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Mass protest against Sharon plan

From John Vause
CNN Tel Aviv

Security at the event was heavy, with 1,300 police guarding against possible attacks.
Security at the event was heavy, with 1,300 police guarding against possible attacks.

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Pro-settlement Israelis rally in Tel Aviv against Sharon's plan to evacuate Jewish settlements.
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Ariel Sharon
West Bank

TEL AVIV, Israel (CNN) -- More than 100,000 people -- many Israeli settlers -- rallied in a Tel Aviv square in the first major demonstration against Prime Minister Ariel Sharon's plan to unilaterally withdraw from parts of the West Bank and Gaza.

Israeli police estimated that 120,000 people filled Rabin Square on Sunday night, brandishing banners denouncing Sharon's so-called "disengagement" plan.

Sharon has said he will remove certain Jewish outposts to impose a unilateral boundary on a Palestinian state if peace efforts with Palestinians fail.

Settler leaders oppose the plan, saying any Israeli pullout would only encourage terrorists and militant groups.

"It will bring hundreds of casualties to the Israeli side because everyone will understand that terrorism will win in this war," said settler leader Pinhas Wallerstein.

Sharon has warned that some settlements in the occupied territories will have to go, but he hasn't said which ones or how many.

But for the protesters gathered on Sunday, one settlement is one too many.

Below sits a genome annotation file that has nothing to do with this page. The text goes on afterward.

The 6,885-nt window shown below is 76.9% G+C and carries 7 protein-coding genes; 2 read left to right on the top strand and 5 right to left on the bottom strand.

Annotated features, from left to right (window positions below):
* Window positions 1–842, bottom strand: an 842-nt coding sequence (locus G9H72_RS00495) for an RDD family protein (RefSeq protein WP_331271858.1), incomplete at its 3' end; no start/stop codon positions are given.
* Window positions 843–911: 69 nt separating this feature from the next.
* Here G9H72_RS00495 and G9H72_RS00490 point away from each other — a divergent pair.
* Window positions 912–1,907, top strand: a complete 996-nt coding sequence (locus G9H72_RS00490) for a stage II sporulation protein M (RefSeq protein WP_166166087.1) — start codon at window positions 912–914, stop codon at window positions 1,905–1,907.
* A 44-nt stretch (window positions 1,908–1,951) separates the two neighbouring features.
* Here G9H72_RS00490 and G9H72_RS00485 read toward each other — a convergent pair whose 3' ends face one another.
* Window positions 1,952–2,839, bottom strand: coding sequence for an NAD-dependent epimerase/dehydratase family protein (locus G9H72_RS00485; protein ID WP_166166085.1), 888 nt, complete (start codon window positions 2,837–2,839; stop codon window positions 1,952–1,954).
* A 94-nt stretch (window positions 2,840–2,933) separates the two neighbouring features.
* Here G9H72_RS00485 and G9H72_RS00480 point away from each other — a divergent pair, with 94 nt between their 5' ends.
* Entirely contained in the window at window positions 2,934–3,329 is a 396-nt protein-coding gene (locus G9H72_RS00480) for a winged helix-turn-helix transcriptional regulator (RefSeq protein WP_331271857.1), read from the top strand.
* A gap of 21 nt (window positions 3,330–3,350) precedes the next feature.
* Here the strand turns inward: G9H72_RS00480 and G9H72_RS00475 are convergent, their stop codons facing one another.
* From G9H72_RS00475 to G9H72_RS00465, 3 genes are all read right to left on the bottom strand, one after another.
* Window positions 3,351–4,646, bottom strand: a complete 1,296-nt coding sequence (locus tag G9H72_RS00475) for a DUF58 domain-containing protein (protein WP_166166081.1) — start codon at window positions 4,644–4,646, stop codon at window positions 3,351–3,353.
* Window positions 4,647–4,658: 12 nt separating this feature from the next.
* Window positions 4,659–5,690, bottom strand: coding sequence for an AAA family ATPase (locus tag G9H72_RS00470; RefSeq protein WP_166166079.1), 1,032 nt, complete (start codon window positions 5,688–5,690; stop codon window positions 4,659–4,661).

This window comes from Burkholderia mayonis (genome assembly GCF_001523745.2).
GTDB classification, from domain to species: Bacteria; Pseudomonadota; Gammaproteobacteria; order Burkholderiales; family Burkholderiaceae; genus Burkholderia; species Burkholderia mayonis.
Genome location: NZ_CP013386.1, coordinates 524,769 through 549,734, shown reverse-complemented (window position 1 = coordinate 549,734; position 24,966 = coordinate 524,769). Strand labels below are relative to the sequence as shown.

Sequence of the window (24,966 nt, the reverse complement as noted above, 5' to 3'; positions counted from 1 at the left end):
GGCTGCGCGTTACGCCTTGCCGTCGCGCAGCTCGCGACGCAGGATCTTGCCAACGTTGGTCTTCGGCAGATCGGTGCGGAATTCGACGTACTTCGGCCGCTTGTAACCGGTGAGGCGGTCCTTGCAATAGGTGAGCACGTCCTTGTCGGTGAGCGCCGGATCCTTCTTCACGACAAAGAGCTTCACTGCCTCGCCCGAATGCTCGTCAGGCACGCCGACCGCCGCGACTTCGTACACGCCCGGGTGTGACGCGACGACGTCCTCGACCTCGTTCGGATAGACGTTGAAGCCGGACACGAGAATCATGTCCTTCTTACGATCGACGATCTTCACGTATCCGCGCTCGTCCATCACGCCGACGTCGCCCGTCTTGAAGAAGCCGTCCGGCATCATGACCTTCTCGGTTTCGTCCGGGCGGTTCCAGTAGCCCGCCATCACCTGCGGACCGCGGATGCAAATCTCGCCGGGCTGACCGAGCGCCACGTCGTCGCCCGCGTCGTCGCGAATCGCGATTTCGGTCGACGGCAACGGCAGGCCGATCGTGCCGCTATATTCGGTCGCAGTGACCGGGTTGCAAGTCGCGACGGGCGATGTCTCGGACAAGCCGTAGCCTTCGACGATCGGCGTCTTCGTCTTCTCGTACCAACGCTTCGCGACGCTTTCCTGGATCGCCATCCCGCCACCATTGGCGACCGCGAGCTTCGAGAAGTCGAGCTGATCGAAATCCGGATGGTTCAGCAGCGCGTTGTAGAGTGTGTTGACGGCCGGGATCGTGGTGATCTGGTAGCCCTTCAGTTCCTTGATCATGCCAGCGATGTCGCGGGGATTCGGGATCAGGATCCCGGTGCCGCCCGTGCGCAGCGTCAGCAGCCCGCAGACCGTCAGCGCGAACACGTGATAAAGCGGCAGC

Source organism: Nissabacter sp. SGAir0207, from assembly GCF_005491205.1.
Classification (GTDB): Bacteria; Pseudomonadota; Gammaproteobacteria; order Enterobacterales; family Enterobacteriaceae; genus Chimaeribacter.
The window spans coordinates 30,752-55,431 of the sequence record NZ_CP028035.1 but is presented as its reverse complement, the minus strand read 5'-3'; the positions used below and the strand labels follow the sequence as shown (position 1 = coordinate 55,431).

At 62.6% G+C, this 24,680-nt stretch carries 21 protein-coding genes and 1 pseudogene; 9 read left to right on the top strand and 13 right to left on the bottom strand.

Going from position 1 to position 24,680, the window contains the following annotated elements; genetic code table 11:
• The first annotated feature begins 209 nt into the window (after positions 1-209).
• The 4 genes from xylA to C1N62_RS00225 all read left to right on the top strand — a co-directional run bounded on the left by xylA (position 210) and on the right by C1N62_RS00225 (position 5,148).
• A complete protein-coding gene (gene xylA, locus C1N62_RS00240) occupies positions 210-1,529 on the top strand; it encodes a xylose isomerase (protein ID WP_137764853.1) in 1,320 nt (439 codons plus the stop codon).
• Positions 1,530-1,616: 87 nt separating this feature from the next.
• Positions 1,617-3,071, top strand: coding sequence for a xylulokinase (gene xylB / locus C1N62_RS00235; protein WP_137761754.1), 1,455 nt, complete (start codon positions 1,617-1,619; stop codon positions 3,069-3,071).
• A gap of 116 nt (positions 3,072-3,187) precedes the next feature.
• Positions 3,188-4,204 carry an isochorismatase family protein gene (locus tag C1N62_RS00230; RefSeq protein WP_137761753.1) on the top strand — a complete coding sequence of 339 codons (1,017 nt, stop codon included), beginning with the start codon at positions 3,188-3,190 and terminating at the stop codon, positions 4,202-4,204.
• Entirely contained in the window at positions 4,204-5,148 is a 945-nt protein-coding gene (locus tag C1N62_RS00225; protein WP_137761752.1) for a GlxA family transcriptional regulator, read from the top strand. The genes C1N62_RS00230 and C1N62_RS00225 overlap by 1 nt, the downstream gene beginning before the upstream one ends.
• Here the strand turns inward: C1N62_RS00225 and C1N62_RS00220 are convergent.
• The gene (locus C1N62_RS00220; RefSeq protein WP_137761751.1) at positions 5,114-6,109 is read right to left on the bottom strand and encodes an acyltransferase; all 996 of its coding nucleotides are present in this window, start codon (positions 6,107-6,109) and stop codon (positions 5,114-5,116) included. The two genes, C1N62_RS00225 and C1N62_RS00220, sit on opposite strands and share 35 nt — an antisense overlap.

"It doesn't matter one or 10 or 100, the problem is the principle," said settler spokesman Shaul Goldstein.

"Surrendering is not the principle of winning. If you are fighting you have to fight."

But Sharon is standing firm, saying he is committed to the U.S.-backed "road map" for peace, but he is not prepared to wait forever.

"Once we approach the time where I believe that we can move forward and we should move forward, we will have to relocate," Sharon has said, referring to the dismantling of the settlements.

While the Israeli government is trying to sell the dismantling of settlements as "relocation," the protesters on Sunday night were not buying it.

They feel betrayed because they say Sharon, the father of Israel's settlements, has sold them out, and many believe it is because he is under pressure from the United States.

The settler protest came as the PLO executive committee has been threatening to declare an independent Palestinian state.

The Palestinians are also calling on the world to pressure Israel to stop building its separation barrier along the West Bank.

The positions taken by the settlers and the Palestinians leave Sharon with little room to maneuver.

While Israel said the barrier is crucial for security, the Palestinian prime minister has called it nothing more than a land grab.

"It's discrimination. It's a real violation," Palestinian Prime Minister Ahmed Qureia said.

"It will not keep any opportunity to implement President Bush's vision for two states. If this would continue, [the peace process is] finished."

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